Rabin, Arafat and a handshake of hope

It was twenty years ago today. On September 13 1993, in bright sunshine and nudged together by Bill Clinton – younger than the others, but playing the father figure – Yitzhak Rabin extended a reluctant hand to a smiling Yasser Arafat before an audience on the White House lawn.

In that moment it seemed that an end to more than a century of violence between Jews and Arabs was at least possible, if not imminent. Rabin certainly appeared eager to perform the last rites on the conflict. “Enough of blood and tears,” he bellowed, “enough.”

Euphoria was the order of the day. That even the old sabra warrior had been able to overcome his visceral revulsion and take Arafat's hand suggested a genuine peace was within reach. As a twentysomething journalist who imagined spending much of his future career covering the Israeli-Palestinian conflict, I naively wondered if I would have to find a new area to specialize in.

I needn't have worried. As everyone knows, the Oslo accords agreed two decades ago did not bring the peace dreamed of that day. Less than a year later, Hamas suicide bombs were exploding on Israeli buses and within two years Rabin was dead at the hands of a Jewish extremist. Today the two sides remain as divided as they were then, all the key issues still unresolved. Talks are underway in 2013 to tackle questions that seemed about to be answered in 1993.

But today is not just a fateful anniversary. It is also Kol Nidre, the start of Yom Kippur when tradition demands we reflect and atone for what we have got badly wrong. The coincidence of the two dates has had me looking back on what I have written and said on Israel/Palestine these last 20 years - and wondering if I should regret the argument at the heart of it.

Again and again, I have insisted that the “current situation” is unsustainable, that Israel cannot indefinitely postpone the day it reconciles with the Palestinians, that it cannot forever occupy the territories it gained in the war of 1967. And yet I look at Israel 20 years after Oslo and, on the contrary, it looks like a country where the status quo is very sustainable indeed. The economy hums along nicely, the restaurants are full, the people sunning themselves on the beach. While violence rages in the surrounding region, Israel sees itself more than ever, says Haaretz editor Aluf http://www.theguardian.com/commentisfree/2013/aug/20/jewish-majority-isr... Benn, deliberately deploying a notorious phrase, as “a villa in the jungle.”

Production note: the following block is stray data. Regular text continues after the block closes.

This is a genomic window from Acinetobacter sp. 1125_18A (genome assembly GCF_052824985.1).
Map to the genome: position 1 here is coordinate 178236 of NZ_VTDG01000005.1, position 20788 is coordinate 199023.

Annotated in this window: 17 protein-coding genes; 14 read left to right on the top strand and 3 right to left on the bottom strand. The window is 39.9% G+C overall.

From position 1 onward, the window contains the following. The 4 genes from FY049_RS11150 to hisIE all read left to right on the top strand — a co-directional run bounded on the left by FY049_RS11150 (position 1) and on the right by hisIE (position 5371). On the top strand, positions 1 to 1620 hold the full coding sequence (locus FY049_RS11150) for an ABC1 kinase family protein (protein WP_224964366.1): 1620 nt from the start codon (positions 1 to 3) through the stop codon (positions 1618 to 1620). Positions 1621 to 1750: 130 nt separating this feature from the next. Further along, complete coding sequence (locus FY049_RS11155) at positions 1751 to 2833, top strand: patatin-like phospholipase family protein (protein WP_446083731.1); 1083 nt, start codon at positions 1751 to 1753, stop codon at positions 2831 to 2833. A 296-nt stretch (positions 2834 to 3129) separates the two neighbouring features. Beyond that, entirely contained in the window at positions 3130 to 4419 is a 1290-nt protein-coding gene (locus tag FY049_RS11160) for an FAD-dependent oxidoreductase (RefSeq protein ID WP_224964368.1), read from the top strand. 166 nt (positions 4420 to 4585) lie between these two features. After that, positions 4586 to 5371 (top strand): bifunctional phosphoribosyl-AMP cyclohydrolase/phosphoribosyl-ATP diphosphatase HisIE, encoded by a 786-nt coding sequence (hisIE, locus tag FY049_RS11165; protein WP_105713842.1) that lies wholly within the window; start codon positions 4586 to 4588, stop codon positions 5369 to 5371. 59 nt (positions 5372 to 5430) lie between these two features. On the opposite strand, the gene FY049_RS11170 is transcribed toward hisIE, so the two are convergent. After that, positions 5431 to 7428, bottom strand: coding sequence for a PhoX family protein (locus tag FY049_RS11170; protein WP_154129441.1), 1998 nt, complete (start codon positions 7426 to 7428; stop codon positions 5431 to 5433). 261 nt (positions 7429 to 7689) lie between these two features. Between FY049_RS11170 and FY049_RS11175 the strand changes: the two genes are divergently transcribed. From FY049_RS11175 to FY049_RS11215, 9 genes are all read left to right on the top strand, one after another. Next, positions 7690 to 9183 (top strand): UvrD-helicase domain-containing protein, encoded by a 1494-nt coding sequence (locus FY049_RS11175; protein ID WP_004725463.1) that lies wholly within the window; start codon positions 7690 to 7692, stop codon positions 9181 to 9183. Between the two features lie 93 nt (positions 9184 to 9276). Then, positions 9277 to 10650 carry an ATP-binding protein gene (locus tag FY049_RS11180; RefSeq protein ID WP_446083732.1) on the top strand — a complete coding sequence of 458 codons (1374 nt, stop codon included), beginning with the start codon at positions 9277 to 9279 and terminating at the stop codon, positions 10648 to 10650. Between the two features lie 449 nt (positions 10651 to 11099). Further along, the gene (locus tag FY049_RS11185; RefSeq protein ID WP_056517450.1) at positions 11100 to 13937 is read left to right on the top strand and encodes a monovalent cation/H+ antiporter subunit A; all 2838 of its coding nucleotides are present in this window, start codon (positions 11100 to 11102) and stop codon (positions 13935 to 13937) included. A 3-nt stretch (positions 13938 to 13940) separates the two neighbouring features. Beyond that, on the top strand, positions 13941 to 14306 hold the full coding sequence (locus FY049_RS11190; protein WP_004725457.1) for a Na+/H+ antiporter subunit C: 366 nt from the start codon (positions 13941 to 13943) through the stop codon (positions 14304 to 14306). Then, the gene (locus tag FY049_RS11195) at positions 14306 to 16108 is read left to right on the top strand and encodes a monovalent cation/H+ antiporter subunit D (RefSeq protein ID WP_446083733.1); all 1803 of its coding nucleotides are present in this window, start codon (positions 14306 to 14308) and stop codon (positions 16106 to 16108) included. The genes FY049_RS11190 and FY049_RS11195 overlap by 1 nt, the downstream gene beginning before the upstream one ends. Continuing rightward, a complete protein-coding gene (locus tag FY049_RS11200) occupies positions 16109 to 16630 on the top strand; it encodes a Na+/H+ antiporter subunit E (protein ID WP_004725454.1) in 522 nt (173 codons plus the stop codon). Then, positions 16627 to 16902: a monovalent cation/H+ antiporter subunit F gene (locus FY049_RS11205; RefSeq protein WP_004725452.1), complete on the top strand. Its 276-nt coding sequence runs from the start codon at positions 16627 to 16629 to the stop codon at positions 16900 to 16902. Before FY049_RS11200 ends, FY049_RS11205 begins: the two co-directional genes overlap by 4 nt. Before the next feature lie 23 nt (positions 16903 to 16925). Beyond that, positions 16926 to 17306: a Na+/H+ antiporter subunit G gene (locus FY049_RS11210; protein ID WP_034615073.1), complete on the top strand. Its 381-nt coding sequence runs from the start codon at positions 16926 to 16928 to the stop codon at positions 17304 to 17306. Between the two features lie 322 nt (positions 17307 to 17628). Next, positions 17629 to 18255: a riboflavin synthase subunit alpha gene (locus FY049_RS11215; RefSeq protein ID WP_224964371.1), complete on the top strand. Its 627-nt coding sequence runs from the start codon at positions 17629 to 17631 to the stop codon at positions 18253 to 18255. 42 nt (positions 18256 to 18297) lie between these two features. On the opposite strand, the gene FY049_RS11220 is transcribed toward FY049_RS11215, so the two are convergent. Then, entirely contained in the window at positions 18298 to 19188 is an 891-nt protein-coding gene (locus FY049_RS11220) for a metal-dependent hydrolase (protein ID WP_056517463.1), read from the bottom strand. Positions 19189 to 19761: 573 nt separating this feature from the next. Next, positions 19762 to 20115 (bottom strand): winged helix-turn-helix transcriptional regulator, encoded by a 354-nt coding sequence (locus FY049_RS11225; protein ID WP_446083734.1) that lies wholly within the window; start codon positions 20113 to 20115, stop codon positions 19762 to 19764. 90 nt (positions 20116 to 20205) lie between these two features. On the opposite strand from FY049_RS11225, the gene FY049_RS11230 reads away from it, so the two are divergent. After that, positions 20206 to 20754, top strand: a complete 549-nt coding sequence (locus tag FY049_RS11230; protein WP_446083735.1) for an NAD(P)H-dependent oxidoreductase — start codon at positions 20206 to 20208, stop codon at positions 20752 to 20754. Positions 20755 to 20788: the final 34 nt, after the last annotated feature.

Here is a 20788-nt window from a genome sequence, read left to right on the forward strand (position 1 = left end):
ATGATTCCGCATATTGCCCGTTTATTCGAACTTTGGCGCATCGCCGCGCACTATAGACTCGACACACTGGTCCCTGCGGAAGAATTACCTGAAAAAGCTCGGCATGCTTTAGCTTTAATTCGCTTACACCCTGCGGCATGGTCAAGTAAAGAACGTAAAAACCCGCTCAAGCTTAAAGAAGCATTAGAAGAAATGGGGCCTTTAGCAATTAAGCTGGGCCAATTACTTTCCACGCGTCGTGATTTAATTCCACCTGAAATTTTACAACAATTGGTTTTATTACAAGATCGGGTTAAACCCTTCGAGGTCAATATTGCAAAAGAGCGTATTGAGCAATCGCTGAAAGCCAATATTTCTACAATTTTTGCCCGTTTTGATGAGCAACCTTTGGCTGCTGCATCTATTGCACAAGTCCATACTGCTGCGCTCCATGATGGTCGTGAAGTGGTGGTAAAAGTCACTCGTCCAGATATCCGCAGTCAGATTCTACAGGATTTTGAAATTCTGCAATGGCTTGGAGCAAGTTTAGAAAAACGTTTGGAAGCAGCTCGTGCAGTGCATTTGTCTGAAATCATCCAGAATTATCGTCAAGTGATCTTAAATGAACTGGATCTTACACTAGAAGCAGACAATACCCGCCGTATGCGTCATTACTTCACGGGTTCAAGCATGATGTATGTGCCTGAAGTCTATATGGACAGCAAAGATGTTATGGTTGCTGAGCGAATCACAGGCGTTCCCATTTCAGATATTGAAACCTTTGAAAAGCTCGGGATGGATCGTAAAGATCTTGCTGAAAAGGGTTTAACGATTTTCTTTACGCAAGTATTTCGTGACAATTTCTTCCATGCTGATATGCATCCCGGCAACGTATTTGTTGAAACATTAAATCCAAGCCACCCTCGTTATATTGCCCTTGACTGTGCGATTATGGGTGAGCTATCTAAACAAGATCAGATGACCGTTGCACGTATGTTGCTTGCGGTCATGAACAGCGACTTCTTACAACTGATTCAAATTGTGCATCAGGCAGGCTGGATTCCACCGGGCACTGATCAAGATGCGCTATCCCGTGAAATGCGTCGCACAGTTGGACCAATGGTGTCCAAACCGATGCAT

Even so, I cannot beat my chest and atone for saying that this cannot hold. Even if it has lasted 20 years, even if it lasts another 20, this will not be viable forever. As we welcome a new chief rabbi, it's worth remembering the words of an old one, Immanuel Jakobovits, who warned that Israel could not “lord” it over another people, ruling them against their will, without end. That was not a passing observation on the geopolitics of the day, but rather the statement of a moral truth that will assert itself eventually.

Now there is a chance to act. Bibi Netanyahu is unchallenged http://www.al-monitor.com/pulse/originals/2013/09/netanyahu-israel-leade... at the top of Israeli politics; Mahmoud Abbas is in a rare position of strength, his Hamas rivals weakened by their Islamist allies’ removal in Egypt. Events have given the two the space to move toward each other. Perhaps this should be among our reflections, even our prayers, this Yom Kippur: the hope that we get closer to the peace we glimpsed in the sunshine two decades ago – and that this time, it is no mirage.

Jonathan Freedland is a columnist for the Guardian

Last updated: 5:45am, September 13 2013